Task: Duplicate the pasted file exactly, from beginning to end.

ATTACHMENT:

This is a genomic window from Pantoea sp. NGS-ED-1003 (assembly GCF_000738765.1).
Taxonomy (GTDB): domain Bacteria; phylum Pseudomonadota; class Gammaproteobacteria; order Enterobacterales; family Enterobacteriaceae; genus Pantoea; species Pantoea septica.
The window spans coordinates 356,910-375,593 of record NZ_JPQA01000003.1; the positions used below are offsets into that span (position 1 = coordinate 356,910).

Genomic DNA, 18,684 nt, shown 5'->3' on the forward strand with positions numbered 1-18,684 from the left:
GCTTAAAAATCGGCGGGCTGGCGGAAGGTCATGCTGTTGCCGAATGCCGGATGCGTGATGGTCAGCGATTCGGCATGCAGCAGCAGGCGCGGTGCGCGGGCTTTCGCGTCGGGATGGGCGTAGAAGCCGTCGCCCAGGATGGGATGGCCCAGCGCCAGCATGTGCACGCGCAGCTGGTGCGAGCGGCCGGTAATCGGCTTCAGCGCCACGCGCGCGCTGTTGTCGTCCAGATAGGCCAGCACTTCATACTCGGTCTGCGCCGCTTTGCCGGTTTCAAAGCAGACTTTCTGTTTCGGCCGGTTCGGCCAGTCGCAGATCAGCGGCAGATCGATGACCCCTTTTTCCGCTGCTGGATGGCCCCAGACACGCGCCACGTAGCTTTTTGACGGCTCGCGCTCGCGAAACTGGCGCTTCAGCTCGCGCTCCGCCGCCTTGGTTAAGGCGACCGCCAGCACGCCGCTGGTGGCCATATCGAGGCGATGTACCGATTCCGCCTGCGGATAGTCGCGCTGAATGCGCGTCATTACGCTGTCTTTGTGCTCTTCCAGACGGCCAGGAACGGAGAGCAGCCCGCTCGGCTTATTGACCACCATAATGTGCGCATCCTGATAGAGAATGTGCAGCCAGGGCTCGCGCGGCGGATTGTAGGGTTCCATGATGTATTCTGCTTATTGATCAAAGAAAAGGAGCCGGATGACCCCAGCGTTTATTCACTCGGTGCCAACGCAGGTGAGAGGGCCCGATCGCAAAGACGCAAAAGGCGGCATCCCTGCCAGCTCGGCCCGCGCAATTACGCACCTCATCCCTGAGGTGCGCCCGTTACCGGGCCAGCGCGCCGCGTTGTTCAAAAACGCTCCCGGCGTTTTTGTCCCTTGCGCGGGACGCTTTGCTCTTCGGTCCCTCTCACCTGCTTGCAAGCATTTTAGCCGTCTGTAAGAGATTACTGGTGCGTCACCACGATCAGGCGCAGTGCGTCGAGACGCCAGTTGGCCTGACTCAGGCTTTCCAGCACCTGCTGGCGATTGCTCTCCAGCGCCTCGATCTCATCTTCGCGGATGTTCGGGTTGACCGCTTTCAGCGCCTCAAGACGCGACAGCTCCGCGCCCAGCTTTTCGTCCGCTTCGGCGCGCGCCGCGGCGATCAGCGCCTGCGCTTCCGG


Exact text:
This is a genomic window from Pantoea sp. NGS-ED-1003 (assembly GCF_000738765.1).
Taxonomy (GTDB): domain Bacteria; phylum Pseudomonadota; class Gammaproteobacteria; order Enterobacterales; family Enterobacteriaceae; genus Pantoea; species Pantoea septica.
The window spans coordinates 356,910-375,593 of record NZ_JPQA01000003.1; the positions used below are offsets into that span (position 1 = coordinate 356,910).

Genomic DNA, 18,684 nt, shown 5'->3' on the forward strand with positions numbered 1-18,684 from the left:
GCTTAAAAATCGGCGGGCTGGCGGAAGGTCATGCTGTTGCCGAATGCCGGATGCGTGATGGTCAGCGATTCGGCATGCAGCAGCAGGCGCGGTGCGCGGGCTTTCGCGTCGGGATGGGCGTAGAAGCCGTCGCCCAGGATGGGATGGCCCAGCGCCAGCATGTGCACGCGCAGCTGGTGCGAGCGGCCGGTAATCGGCTTCAGCGCCACGCGCGCGCTGTTGTCGTCCAGATAGGCCAGCACTTCATACTCGGTCTGCGCCGCTTTGCCGGTTTCAAAGCAGACTTTCTGTTTCGGCCGGTTCGGCCAGTCGCAGATCAGCGGCAGATCGATGACCCCTTTTTCCGCTGCTGGATGGCCCCAGACACGCGCCACGTAGCTTTTTGACGGCTCGCGCTCGCGAAACTGGCGCTTCAGCTCGCGCTCCGCCGCCTTGGTTAAGGCGACCGCCAGCACGCCGCTGGTGGCCATATCGAGGCGATGTACCGATTCCGCCTGCGGATAGTCGCGCTGAATGCGCGTCATTACGCTGTCTTTGTGCTCTTCCAGACGGCCAGGAACGGAGAGCAGCCCGCTCGGCTTATTGACCACCATAATGTGCGCATCCTGATAGAGAATGTGCAGCCAGGGCTCGCGCGGCGGATTGTAGGGTTCCATGATGTATTCTGCTTATTGATCAAAGAAAAGGAGCCGGATGACCCCAGCGTTTATTCACTCGGTGCCAACGCAGGTGAGAGGGCCCGATCGCAAAGACGCAAAAGGCGGCATCCCTGCCAGCTCGGCCCGCGCAATTACGCACCTCATCCCTGAGGTGCGCCCGTTACCGGGCCAGCGCGCCGCGTTGTTCAAAAACGCTCCCGGCGTTTTTGTCCCTTGCGCGGGACGCTTTGCTCTTCGGTCCCTCTCACCTGCTTGCAAGCATTTTAGCCGTCTGTAAGAGATTACTGGTGCGTCACCACGATCAGGCGCAGTGCGTCGAGACGCCAGTTGGCCTGACTCAGGCTTTCCAGCACCTGCTGGCGATTGCTCTCCAGCGCCTCGATCTCATCTTCGCGGATGTTCGGGTTGACCGCTTTCAGCGCCTCAAGACGCGACAGCTCCGCGCCCAGCTTTTCGTCCGCTTCGGCGCGCGCCGCGGCGATCAGCGCCTGCGCTTCCGG